Writer: Tim Stillman
Date:Friday October 24 2008
Something of a break in tradition today, a classic encounter that we didn`t win. Affairs at Upton Park over the years tend to have been tight and nervy, the 1998 penalty shoot out win in the F.A. Cup comes to mind, a match in which Dennis Bergkamp rearranged Steve Lomas` face, ensuring we played for 100 minutes with ten men. There was a consummate 4-0 win the season after with Nicolas Anelka giving the Boleyn Ground something of a master class. In October 1999 there was the infamous incident in a 2-1 defeat when Patrick Vieira evacuated the contents of his larynx and projectiled them into the general area of Neil Ruddock, whose 88 minute verbal tirade against the hot headed Frenchman fulminated spectacularly, leading to a seven match ban for the future Arsenal skipper. Ruddock`s anti French dictum was not punished. Six months later, Mustapha Hadji was sent off playing for Coventry when he spat at a Derby player. He was given a one match ban.
However, the match I have selected arrived when Arsenal were playing arguably the best stuff they have ever played under the current manager. It was the summer of 2002, Arsenal were fresh from their glorious Double triumph and had just signed a Brazilian World Cup winner. The confidence was albescent. West Ham had come off the back of a respectable campaign in which they had finished 7th, with rising young upstarts such as Joe Cole, Defoe and Carrick; the Academy was very much alive and well. It would end the season bifurcate, with most of the aforementioned going their separate ways following relegation. With Arsenal positively gorging themselves on the compliments meted out by the general public, Arsenal started the match preening themselves, but West Ham`s rambunctious yahoos soon had them licking their wounds. Edu was easily dispossessed in the centre of midfield by Sebastien Schemmel, who moved the ball out wide to Joe Cole on the left hand side. He glided past a soporific Lauren, the Cameroonian full back comfortable allowing Cole to check in on his weaker left foot, only to see Cole curl a precise shot past Seaman from twenty five yards. Such was the aura of invincibility around the club, who had not been beaten since the previous December, few in the away end felt due concern despite Arsenal`s entropy. Parlour and Edu were having poor games, finding themselves over run in the centre of the park, Vieira battling manfully against an industrious Irons midfield.
The feeling of complacency soon gave way to due concern six minutes into the second half, Jermain Defoe burgled an inattentive Ashley Cole of possession on West Ham`s right hand side, the diminutive striker delivered a precise right wing cross, and Fredi Kanoute beat Sol Campbell at the near post to ensure a two goal buffer. Hearts were a flutter. West Ham fans were full of the "oles" as the Irons midfield exchanged passes; Arsenal`s unbeaten run was coming to an end. Carrick`s low drive clipped the post. Arsenal looked lifeless, on 65 minutes, a catalyst exploded. Vieira spun away from Don Hutchison and rolled the ball into Thierry Henry, his back to goal. Henry had barely kicked the ball all game, but in a moment of Herculean inspiration, he flicked the ball up, controlled on his knee, spun 180 degrees before lashing a venomous volley into the top corner to half the deficit. Sixty five minutes of dormant frustration exploded like an igneous rock formation, it showed in Henry`s furious celebration too. "That`s one!" He screamed towards the visiting supporters. Arsenal looked good for an equaliser until the 76th minute, Joe Cole jinked past Toure first, before slaloming past Ashley Cole, a phantom blade of grass robbed him of his balance in the area. The referee was easily bought off by the histrionics and West Ham had a penalty just as Arsenal were gathering a head of steam. Kanoute stepped up, but Seaman outfoxed him, diving the right way to save and gather the penalty. Sol Campbell jumped and punched the air in delight; sensing redemption in the form of parity was still inevitable. It was a telling premonition, with two minutes left; Wiltord fed the ball into Kanu on the eighteen yard line, the Nigerian manfully held off the attentions of Repka and Dailly, allowing Wiltord to run onto the ball and swerve it past David James and into the corner of the net to preserve a last gasp draw. Soon after the celebrations had died down, I realised I had badly dislocated my jaw in the back row of the away end.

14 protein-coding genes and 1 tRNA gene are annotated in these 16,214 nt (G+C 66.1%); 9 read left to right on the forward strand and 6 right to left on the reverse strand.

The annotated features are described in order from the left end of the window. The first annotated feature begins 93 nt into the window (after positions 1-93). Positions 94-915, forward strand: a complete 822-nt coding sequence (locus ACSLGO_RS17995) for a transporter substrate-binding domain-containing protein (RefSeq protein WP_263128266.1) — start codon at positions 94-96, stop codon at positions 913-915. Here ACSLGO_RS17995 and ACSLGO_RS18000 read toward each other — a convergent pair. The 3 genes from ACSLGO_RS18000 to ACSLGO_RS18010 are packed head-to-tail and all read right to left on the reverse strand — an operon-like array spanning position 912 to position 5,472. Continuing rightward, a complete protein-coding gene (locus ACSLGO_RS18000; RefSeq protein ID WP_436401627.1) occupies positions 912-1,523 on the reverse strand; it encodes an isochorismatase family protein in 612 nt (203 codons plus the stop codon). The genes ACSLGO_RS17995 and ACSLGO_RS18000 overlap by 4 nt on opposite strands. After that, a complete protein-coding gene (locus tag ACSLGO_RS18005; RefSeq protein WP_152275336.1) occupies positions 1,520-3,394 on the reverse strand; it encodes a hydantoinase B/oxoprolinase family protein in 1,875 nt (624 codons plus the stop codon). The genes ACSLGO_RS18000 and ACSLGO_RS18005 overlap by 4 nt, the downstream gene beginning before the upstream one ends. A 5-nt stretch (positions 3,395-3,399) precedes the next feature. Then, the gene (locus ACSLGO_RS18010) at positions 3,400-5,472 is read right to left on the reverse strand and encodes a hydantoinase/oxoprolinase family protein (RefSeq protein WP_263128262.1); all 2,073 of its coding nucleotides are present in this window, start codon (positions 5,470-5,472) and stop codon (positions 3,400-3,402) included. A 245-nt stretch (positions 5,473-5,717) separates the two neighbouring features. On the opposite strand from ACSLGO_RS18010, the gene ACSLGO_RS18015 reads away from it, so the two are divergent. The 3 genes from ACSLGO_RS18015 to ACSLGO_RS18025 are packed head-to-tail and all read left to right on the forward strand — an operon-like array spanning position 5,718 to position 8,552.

Arsenal came within a whisker of winning the match in injury time, Kanu`s telescopic limbs to shield the ball away from Schemmel, before cutting the ball back to Kolo Toure, but his effort clipped the outside of the post and flew wide. In the end a rescued point felt a little like a victory, but it was indicative of how the Arsenal sides under Wenger seldom surrender, even in the most adverse circumstances. With the side two goals down, Wenger was able to unleash Bergkamp and Kanu from the bench and move Wiltord in from the right and initiate wave upon wave of attacks until West Ham were unable to resist any longer. Vieira was at his imperial best, running the midfield single handedly at times in the second half, it was a time when Vieira, Wiltord, Campbell and Henry were all experiencing mutual thresholds of their respective careers. Let`s hope we can speak of Fabregas, Adebayor, Toure and Walcott with similar relish in a few years time.LD.
Date:Friday October 24 2008
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